A very interesting piece, concerning itself with how one might try to ground morality in the notion of natural rights and the related notion of natural law, doing this from a naturalistic angle. This is something I've worked on in a series of posts, starting HERE.

Consider these passages from Arnhart:

But then how exactly does "human nature" give rise to "human rights"? It's easy to see how legal rights are created by legal enactment. But it's harder to see how moral rights can exist as standards for judging legal systems. Legal positivists would say that the only rights are legal rights, and that the idea of human rights as moral rights that exist independently of positive law is pure fiction.

How is it that all human beings are "born" with "inherent dignity" and equal human rights? How does a physical birth as a human being translate into a moral birth as a being endowed with rights? Moral philosophers have tried to find a rational proof for the existence of moral rights or of any standard of right and wrong. But philosophers have never reached any agreement on any such rational proof.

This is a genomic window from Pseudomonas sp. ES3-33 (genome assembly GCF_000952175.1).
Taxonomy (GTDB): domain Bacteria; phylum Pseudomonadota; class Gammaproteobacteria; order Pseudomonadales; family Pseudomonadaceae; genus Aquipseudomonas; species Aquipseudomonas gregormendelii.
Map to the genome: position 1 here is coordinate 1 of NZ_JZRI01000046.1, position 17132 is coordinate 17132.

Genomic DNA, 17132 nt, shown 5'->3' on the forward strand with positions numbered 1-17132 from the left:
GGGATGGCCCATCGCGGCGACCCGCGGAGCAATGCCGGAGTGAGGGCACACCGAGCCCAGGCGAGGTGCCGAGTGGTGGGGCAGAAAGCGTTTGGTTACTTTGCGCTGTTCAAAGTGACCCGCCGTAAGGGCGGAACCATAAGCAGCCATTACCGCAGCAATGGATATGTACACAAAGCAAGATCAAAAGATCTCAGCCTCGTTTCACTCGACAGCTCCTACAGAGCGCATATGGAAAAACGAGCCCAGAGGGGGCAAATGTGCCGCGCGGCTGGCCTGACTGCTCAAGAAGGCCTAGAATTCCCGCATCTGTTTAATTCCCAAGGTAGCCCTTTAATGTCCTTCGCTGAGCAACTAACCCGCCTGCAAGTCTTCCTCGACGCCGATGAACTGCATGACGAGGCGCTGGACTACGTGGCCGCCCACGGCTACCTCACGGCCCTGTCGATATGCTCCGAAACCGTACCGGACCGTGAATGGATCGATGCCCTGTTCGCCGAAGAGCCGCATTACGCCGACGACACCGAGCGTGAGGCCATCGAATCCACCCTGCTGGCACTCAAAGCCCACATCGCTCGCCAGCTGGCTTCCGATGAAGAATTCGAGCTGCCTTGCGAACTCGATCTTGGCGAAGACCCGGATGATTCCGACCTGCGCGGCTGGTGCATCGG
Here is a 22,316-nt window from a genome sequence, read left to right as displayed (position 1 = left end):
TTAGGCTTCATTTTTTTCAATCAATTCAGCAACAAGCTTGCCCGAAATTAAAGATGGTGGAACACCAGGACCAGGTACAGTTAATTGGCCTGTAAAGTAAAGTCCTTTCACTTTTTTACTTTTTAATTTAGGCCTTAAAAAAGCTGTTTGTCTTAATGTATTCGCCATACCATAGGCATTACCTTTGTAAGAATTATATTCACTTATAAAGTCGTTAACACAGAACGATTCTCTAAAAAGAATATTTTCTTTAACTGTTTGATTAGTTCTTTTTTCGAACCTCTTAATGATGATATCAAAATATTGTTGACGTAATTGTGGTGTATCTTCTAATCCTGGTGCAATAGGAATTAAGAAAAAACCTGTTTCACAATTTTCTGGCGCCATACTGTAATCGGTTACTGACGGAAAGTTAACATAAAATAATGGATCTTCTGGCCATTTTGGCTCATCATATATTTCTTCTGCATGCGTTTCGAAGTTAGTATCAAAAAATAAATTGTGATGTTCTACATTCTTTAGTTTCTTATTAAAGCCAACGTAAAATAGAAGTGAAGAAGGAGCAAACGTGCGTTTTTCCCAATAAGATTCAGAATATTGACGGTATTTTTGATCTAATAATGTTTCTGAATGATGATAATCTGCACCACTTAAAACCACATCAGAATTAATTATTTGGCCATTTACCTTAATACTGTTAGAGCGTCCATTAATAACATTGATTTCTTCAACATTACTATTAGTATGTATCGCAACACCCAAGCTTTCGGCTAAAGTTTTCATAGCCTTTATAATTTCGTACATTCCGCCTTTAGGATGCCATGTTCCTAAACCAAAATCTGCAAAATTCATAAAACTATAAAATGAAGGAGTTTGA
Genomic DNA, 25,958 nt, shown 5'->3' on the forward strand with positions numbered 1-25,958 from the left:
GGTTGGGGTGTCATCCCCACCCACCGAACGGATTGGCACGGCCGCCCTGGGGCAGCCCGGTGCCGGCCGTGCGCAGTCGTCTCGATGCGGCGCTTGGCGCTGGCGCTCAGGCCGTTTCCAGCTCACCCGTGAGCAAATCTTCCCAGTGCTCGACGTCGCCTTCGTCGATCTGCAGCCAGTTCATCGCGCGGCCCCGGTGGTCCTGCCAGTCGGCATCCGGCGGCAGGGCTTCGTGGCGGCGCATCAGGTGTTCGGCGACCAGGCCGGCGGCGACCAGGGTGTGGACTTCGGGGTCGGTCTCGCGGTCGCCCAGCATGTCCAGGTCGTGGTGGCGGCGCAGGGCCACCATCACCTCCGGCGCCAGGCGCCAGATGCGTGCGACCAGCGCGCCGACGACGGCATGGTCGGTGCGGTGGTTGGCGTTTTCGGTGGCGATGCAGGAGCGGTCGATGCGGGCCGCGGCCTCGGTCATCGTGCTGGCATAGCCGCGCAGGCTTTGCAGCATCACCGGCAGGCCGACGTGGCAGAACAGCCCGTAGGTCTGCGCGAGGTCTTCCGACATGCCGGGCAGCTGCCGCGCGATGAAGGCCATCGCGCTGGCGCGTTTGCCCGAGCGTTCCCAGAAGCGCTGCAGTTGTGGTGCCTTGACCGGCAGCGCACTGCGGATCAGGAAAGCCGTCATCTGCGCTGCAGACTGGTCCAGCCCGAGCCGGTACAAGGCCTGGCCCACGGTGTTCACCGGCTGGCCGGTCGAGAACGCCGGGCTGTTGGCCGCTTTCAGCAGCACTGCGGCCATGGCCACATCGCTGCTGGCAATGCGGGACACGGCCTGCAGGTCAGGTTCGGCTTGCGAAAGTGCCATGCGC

I agree with Morsink that this futile quest of philosophers to find a rational proof for moral standards indicates the fundamental mistake in assuming that morality is a product of pure reason. The shared moral outrage against Nazi atrocities that motivated the drafting of the Universal Declaration illustrates how our moral experience arises not from pure reason alone but from moral emotions, and particularly from emotions of disapproval and disgust.

Even as the memories of World War II and the Nazis fade into distant history, we can still see how the emotions of moral revulsion support the idea of human rights. Go to the websites of Amnesty International and Human Rights Watch and scan some of their reports. Mostly what these organizations do is simply prepare reports that describe cruelty around the world--torture, rape, murder, slavery, and so on. They don't offer any logical arguments to prove that such behavior is wrong, because they assume that a vivid description of cruel behavior will elicit powerful emotions of disapproval. Those they accuse of perpetrating the cruelty will respond by trying to persuade us that the reports from these human rights groups are factually inaccurate.